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Mayor Thomas Bernard with the city's new Hyundai hybrid and Chevy pickup.
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North Adams Buys First Fuel Hybrid Vehicle

By Tammy DanielsiBerkshires Staff
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The car's BlueDrive runs on gasoline but also uses an electric motor. 
NORTH ADAMS, Mass. — The city took possession of its first hybrid vehicle, a Hyundai Ioniq Blue with an estimated fuel economy of 62 miles per gallon. 
 
"The key message is this is the first hybrid in the fleet," said Mayor Thomas Bernard on Tuesday. "We want to look at these as they make sense. Certainly the heavier-duty plowing on hills, even a medium truck, it doesn't make sense and there isn't a hybrid option. But these are around-town vehicles for inspections services."
 
The Hyundai will be used by inspection services and be available for city-approved travel for training and conferences. It is one of eight vehicles ordered for the Department of Public Services through a $425,000 borrowing approved by the City Council in July. 
 
At the time, Councilor Benjamin Lamb had pointed out that the Ford Fiesta sedan selected for building inspection didn't seem in line with the city's own commitment to energy efficiency and carbon reduction as spelled out the Green Communities Act. Bernard said the Ford would comply but agreed it wasn't as strong a step forward. 
 
The Ford was switched for a Hyundai Sonata hybrid but there wasn't a white one available — the two closest had already been snapped up by the state, Building Inspector William Meranti said. 
 
A white Ioniq was available, for $22,000 or about $6,000 more than the Ford, and the options packages on the other vehicles were modified so the amount of the full borrowing order wasn't changed. 
 
"I like that the message is that we're not just following our own best practices but we're following what the state's doing as well in trying to add for these light-vehicle hybrid options to their fleets," Bernard said. "We'll hopefully see that payback in fuel costs."
 
The car's 1.6-liter engine can barely be heard; it has front-wheel drive, a touchscreen display and keyless start. Meranti said it was delivered Friday and has already been driven about 125 miles just around the city.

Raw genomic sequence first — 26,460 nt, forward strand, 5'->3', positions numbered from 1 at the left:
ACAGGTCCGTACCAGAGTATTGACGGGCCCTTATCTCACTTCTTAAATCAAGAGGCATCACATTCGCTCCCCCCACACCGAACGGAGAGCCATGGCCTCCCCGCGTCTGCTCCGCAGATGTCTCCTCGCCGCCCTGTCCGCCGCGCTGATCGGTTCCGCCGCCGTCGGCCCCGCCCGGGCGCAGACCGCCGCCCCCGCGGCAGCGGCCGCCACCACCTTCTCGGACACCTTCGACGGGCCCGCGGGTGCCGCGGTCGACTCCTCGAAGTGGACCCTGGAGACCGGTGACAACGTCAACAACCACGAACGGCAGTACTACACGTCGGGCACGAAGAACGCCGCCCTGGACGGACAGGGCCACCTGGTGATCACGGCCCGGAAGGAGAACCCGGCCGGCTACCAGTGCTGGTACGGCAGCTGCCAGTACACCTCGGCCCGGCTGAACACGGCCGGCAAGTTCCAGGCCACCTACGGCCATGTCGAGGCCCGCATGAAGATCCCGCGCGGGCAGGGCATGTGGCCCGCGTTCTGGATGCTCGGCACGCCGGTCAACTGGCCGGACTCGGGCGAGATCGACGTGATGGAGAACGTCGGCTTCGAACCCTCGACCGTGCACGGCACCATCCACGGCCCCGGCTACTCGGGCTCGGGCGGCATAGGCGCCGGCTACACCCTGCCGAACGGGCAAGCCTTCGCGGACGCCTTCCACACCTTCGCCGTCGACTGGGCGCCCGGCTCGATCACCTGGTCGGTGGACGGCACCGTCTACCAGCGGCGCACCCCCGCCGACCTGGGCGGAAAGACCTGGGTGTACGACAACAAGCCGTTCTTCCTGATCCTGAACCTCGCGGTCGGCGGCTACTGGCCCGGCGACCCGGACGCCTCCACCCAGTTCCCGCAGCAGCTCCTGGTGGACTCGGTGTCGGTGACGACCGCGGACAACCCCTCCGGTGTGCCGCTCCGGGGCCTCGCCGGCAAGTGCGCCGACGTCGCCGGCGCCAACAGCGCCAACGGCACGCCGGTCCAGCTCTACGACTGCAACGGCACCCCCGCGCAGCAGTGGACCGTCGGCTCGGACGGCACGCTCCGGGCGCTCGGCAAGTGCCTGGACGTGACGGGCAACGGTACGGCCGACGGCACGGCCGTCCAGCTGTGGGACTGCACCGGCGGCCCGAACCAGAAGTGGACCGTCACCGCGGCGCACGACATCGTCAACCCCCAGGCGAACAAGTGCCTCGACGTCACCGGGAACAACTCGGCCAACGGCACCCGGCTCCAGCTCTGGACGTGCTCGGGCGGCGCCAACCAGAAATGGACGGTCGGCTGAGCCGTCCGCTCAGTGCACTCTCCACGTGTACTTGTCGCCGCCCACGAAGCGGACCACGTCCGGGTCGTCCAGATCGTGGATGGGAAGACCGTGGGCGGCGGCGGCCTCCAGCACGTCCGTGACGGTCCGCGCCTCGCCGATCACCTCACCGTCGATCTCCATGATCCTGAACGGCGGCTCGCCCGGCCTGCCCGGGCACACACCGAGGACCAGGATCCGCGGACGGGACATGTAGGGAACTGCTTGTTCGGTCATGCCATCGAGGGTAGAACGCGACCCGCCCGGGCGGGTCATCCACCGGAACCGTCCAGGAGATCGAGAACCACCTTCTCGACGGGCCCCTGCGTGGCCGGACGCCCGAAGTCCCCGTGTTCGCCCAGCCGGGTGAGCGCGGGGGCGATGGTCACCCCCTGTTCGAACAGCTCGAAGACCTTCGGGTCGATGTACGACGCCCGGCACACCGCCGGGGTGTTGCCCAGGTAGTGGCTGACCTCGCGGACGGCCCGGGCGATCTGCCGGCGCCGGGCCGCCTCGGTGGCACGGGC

Bernard said the car will be a reliable option for long-distance travel since many trainings and conferences take place hours away from North Adams. 
 
The city is looking forward to the possibility of hybrid police cruisers. Ford has come out with an Interceptor hybrid sport-utility vehicle for 2020 that's not yet on the state contract. Once it is, the city will evaluate whether to go that route or wait and see how the vehicle performs for other communities.  
 
The Building Department also received its white Chevrolet Silverado 3500 pickup truck. The truck has a dump body and can be used for plowing. The department is responsible for plowing building parking lots including City Hall, the skating rink, library and Western Gateway Heritage State Park. Also on order are four Ford F550 pickup trucks for the Department of Public Services and two Dodge Ram Tradesman pickups, one for Public Services and one for Buildings.
 
The life expectancy of the vehicles is nine years, said Administrative Officer Michael Canales. The goal is to get the city's fleet back on a regular rotation schedule after nearly a decade to ensure that vehicles are being replaced before they become worn out and obsolete.
 
After nine years, these newest vehicles will be replaced but if they're still in good shape, they could move down to the "third tier" backups. If the maintenance is too costly or they're not needed, they'll be sold. Inspection now has three cars, including the 1998 Toyota Corolla that's still in use. 
 
"We'll get as much return as we can get," Canales said. "We're going to want to keep this going. Once you get out of rotation, it's harder to get back in."

Tags: hybrid cars,   trucks,   

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North Adams School Officials See Plans for Brayton Hill Improvements

By Tammy DanielsiBerkshires Staff
NORTH ADAMS, Mass. — The dangerous entrance to the Northern Berkshire Family YMCA is going to be reconstructed to make it safer for children walking to school. 
 
The $622,000 project is part of the state Department of Transportation's Safe Routes to School initiative and is being funded through the Transportation Improvement Program.
 
It will include revamping the steep entrance on the west side of Brayton School and the YMCA and adding in sidewalks and other improvements. 
 
The public schools outreach coordinator Emily Schiavoni said the school district and Northern Berkshire Community Coalition have been partners in the program since 2016. The two entities applied in 2019 to the Safe Routes to Schools program for Brayton and were accepted.
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